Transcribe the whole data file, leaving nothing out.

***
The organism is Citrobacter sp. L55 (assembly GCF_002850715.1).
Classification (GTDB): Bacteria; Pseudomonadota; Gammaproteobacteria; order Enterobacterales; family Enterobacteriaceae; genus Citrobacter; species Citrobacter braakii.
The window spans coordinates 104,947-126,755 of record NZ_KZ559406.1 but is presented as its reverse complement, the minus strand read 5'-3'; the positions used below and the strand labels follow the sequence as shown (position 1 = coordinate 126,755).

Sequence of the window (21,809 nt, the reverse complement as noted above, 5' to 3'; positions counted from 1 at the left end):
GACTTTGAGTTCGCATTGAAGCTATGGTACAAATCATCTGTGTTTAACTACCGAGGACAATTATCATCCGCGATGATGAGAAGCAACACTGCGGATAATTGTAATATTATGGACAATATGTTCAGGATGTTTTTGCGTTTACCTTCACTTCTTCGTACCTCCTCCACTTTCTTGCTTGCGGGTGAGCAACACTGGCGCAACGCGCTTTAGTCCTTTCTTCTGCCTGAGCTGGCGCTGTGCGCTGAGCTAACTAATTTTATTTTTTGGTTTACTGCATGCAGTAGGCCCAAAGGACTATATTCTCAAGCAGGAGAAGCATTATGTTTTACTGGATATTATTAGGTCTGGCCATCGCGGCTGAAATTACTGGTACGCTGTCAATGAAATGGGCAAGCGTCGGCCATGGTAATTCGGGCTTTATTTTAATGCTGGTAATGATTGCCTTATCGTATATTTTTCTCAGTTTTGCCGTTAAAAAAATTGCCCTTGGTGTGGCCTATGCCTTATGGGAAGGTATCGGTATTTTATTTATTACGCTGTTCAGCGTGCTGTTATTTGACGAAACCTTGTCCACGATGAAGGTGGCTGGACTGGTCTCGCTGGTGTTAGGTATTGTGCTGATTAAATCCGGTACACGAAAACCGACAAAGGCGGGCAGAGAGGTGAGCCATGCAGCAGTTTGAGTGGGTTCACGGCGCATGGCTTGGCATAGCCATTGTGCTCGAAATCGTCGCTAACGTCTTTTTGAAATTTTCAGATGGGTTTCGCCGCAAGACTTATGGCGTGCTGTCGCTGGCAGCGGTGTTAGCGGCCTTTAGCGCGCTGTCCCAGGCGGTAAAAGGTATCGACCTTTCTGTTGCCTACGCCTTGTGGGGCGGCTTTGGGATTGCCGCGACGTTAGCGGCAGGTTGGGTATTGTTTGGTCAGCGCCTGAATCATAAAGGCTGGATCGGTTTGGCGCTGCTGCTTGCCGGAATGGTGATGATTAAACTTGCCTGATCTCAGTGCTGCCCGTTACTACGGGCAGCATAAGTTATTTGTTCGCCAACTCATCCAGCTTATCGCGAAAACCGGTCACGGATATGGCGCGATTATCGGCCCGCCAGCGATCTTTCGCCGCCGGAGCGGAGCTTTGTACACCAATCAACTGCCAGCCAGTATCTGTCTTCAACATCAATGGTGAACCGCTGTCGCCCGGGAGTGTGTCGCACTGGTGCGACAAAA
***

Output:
The organism is Citrobacter sp. L55 (assembly GCF_002850715.1).
Classification (GTDB): Bacteria; Pseudomonadota; Gammaproteobacteria; order Enterobacterales; family Enterobacteriaceae; genus Citrobacter; species Citrobacter braakii.
The window spans coordinates 104,947-126,755 of record NZ_KZ559406.1 but is presented as its reverse complement, the minus strand read 5'-3'; the positions used below and the strand labels follow the sequence as shown (position 1 = coordinate 126,755).

Sequence of the window (21,809 nt, the reverse complement as noted above, 5' to 3'; positions counted from 1 at the left end):
GACTTTGAGTTCGCATTGAAGCTATGGTACAAATCATCTGTGTTTAACTACCGAGGACAATTATCATCCGCGATGATGAGAAGCAACACTGCGGATAATTGTAATATTATGGACAATATGTTCAGGATGTTTTTGCGTTTACCTTCACTTCTTCGTACCTCCTCCACTTTCTTGCTTGCGGGTGAGCAACACTGGCGCAACGCGCTTTAGTCCTTTCTTCTGCCTGAGCTGGCGCTGTGCGCTGAGCTAACTAATTTTATTTTTTGGTTTACTGCATGCAGTAGGCCCAAAGGACTATATTCTCAAGCAGGAGAAGCATTATGTTTTACTGGATATTATTAGGTCTGGCCATCGCGGCTGAAATTACTGGTACGCTGTCAATGAAATGGGCAAGCGTCGGCCATGGTAATTCGGGCTTTATTTTAATGCTGGTAATGATTGCCTTATCGTATATTTTTCTCAGTTTTGCCGTTAAAAAAATTGCCCTTGGTGTGGCCTATGCCTTATGGGAAGGTATCGGTATTTTATTTATTACGCTGTTCAGCGTGCTGTTATTTGACGAAACCTTGTCCACGATGAAGGTGGCTGGACTGGTCTCGCTGGTGTTAGGTATTGTGCTGATTAAATCCGGTACACGAAAACCGACAAAGGCGGGCAGAGAGGTGAGCCATGCAGCAGTTTGAGTGGGTTCACGGCGCATGGCTTGGCATAGCCATTGTGCTCGAAATCGTCGCTAACGTCTTTTTGAAATTTTCAGATGGGTTTCGCCGCAAGACTTATGGCGTGCTGTCGCTGGCAGCGGTGTTAGCGGCCTTTAGCGCGCTGTCCCAGGCGGTAAAAGGTATCGACCTTTCTGTTGCCTACGCCTTGTGGGGCGGCTTTGGGATTGCCGCGACGTTAGCGGCAGGTTGGGTATTGTTTGGTCAGCGCCTGAATCATAAAGGCTGGATCGGTTTGGCGCTGCTGCTTGCCGGAATGGTGATGATTAAACTTGCCTGATCTCAGTGCTGCCCGTTACTACGGGCAGCATAAGTTATTTGTTCGCCAACTCATCCAGCTTATCGCGAAAACCGGTCACGGATATGGCGCGATTATCGGCCCGCCAGCGATCTTTCGCCGCCGGAGCGGAGCTTTGTACACCAATCAACTGCCAGCCAGTATCTGTCTTCAACATCAATGGTGAACCGCTGTCGCCCGGGAGTGTGTCGCACTGGTGCGACAAAA